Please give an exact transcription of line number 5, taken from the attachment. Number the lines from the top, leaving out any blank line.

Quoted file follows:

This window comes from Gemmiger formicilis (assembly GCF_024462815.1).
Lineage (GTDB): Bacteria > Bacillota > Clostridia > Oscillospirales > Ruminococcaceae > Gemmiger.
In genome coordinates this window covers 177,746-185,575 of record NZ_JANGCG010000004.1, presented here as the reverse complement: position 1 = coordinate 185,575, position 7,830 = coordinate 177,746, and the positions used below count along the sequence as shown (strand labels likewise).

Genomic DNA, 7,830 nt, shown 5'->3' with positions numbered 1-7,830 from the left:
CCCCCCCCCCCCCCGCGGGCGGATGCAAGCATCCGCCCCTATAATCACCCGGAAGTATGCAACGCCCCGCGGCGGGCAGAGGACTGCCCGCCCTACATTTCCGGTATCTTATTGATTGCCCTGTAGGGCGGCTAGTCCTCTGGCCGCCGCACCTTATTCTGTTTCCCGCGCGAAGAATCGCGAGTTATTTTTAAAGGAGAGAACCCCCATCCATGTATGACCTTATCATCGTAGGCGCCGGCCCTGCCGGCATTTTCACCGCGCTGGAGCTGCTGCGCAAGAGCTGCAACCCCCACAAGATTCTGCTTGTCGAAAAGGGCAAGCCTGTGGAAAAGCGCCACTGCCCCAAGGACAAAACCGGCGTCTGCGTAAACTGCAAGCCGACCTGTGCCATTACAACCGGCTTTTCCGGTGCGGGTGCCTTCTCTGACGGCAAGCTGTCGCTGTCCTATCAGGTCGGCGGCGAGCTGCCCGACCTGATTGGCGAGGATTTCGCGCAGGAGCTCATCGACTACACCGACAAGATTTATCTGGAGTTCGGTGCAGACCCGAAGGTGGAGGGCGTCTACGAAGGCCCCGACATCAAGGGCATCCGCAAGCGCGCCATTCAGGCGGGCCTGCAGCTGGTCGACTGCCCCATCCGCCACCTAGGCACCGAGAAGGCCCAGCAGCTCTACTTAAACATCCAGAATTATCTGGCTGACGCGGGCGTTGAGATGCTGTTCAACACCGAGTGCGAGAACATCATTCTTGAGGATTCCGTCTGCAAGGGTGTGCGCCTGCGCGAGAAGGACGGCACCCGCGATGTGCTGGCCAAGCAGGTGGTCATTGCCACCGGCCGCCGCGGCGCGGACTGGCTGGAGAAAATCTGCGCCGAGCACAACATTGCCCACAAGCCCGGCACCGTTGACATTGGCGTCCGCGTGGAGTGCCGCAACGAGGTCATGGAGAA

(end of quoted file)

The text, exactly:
CCCCCCCCCCCCCCGCGGGCGGATGCAAGCATCCGCCCCTATAATCACCCGGAAGTATGCAACGCCCCGCGGCGGGCAGAGGACTGCCCGCCCTACATTTCCGGTATCTTATTGATTGCCCTGTAGGGCGGCTAGTCCTCTGGCCGCCGCACCTTATTCTGTTTCCCGCGCGAAGAATCGCGAGTTATTTTTAAAGGAGAGAACCCCCATCCATGTATGACCTTATCATCGTAGGCGCCGGCCCTGCCGGCATTTTCACCGCGCTGGAGCTGCTGCGCAAGAGCTGCAACCCCCACAAGATTCTGCTTGTCGAAAAGGGCAAGCCTGTGGAAAAGCGCCACTGCCCCAAGGACAAAACCGGCGTCTGCGTAAACTGCAAGCCGACCTGTGCCATTACAACCGGCTTTTCCGGTGCGGGTGCCTTCTCTGACGGCAAGCTGTCGCTGTCCTATCAGGTCGGCGGCGAGCTGCCCGACCTGATTGGCGAGGATTTCGCGCAGGAGCTCATCGACTACACCGACAAGATTTATCTGGAGTTCGGTGCAGACCCGAAGGTGGAGGGCGTCTACGAAGGCCCCGACATCAAGGGCATCCGCAAGCGCGCCATTCAGGCGGGCCTGCAGCTGGTCGACTGCCCCATCCGCCACCTAGGCACCGAGAAGGCCCAGCAGCTCTACTTAAACATCCAGAATTATCTGGCTGACGCGGGCGTTGAGATGCTGTTCAACACCGAGTGCGAGAACATCATTCTTGAGGATTCCGTCTGCAAGGGTGTGCGCCTGCGCGAGAAGGACGGCACCCGCGATGTGCTGGCCAAGCAGGTGGTCATTGCCACCGGCCGCCGCGGCGCGGACTGGCTGGAGAAAATCTGCGCCGAGCACAACATTGCCCACAAGCCCGGCACCGTTGACATTGGCGTCCGCGTGGAGTGCCGCAACGAGGTCATGGAGAA